We should forget about small efficiencies, say about 97% of the time: premature optimization is the root of all evil. Yet we should not pass up our opportunities in that critical 3%. ~Donald E. Knuth
We quoted too little by only saying “Premature optimization is the root of all evil.” Not all of it is bad because there is a small critical chance that we may need it. Sometimes it is too late to optimize after the code goes live in production. Defining DB indexing is one simple example of this critical 3%.
If we revisit the original text(Structured Programming with go-to Statements, 1974, p268), it provides more advice on how we should respond to the need for premature optimization.
- Don’t overthink on grail of efficiency of the application
- Make sure the code/process has been fully identified before deciding on premature optimization
There is no doubt that the grail of efficiency leads to abuse. Programmers waste enormous amounts of time thinking about or worrying about, the speed of noncritical parts of their programs, and these attempts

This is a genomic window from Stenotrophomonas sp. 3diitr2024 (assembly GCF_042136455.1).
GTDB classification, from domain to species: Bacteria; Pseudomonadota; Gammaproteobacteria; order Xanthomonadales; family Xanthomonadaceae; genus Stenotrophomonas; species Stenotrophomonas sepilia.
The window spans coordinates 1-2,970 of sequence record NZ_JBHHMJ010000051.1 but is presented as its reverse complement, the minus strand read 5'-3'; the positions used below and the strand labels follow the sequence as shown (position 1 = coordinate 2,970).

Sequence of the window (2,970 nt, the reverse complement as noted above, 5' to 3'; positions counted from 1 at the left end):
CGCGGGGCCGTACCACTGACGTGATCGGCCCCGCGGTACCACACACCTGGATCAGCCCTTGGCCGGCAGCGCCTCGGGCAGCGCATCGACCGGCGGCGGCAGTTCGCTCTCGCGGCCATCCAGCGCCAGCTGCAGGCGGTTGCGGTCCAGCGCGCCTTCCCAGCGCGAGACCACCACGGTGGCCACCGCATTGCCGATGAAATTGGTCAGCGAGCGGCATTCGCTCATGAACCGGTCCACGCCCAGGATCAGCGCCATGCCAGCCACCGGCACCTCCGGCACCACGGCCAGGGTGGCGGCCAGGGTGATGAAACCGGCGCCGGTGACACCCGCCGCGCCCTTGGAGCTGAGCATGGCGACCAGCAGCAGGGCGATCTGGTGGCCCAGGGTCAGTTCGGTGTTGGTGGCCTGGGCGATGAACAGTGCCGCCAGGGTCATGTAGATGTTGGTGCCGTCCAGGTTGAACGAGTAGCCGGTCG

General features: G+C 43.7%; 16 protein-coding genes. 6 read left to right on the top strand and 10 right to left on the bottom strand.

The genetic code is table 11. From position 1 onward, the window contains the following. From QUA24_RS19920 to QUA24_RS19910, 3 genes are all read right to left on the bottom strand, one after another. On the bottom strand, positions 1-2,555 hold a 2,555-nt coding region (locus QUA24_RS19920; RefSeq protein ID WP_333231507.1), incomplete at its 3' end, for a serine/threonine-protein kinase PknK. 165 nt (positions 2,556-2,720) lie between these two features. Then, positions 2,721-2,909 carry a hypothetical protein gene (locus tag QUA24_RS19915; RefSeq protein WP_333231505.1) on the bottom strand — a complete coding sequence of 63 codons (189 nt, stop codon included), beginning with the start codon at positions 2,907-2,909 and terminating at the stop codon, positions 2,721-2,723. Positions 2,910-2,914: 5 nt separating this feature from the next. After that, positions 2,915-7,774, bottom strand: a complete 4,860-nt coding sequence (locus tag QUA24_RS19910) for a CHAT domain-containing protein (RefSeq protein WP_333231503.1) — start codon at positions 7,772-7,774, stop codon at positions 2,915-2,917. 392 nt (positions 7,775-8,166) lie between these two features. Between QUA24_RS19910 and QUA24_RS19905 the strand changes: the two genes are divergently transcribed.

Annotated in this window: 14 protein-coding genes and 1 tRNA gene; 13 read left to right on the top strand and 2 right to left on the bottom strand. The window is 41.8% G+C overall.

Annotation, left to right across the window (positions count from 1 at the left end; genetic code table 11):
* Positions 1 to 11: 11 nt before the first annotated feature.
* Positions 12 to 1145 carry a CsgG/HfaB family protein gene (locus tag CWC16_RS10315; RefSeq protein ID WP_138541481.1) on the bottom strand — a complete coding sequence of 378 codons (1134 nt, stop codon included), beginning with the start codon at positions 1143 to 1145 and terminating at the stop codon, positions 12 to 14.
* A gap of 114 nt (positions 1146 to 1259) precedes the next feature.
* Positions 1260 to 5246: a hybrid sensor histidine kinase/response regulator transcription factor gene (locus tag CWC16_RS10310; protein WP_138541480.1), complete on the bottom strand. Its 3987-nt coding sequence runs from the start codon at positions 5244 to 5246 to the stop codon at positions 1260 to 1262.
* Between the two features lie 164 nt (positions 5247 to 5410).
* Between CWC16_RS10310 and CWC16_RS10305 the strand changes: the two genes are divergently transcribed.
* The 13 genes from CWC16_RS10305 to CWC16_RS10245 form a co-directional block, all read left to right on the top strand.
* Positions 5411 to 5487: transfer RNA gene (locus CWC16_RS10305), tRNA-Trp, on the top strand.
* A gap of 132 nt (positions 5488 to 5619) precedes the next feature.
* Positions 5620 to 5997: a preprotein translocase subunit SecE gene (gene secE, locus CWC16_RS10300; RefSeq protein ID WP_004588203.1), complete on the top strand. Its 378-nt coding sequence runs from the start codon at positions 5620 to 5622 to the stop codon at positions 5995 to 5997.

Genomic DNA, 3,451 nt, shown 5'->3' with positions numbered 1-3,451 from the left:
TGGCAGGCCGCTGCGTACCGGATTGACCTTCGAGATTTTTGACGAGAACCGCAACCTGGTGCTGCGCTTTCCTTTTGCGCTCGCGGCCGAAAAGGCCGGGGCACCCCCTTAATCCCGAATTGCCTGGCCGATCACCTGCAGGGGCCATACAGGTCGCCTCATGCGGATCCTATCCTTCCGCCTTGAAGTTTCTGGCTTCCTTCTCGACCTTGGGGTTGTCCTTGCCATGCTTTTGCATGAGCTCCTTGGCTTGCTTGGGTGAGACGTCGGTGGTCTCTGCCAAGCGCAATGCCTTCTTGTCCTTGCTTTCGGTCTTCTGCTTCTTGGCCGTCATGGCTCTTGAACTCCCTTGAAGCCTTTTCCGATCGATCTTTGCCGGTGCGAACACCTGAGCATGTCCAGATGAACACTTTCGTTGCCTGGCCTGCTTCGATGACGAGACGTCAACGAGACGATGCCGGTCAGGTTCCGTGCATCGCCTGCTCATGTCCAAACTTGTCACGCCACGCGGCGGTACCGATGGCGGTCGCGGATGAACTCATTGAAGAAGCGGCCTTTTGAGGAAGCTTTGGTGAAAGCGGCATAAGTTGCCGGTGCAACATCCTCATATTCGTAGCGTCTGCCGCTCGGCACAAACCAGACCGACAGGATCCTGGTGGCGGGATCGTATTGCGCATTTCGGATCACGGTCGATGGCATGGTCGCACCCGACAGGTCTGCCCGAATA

at efficiency have a strong negative impact when debugging and maintenance are considered. We should forget about small efficiencies, say about 97% of the time: premature optimization is the root of all evil.
Yet we should not pass up our opportunities in that critical 3%. A good programmer will not be lulled into complacency by such reasoning, he will be wise to look carefully at the critical code; but only after that code has been identified.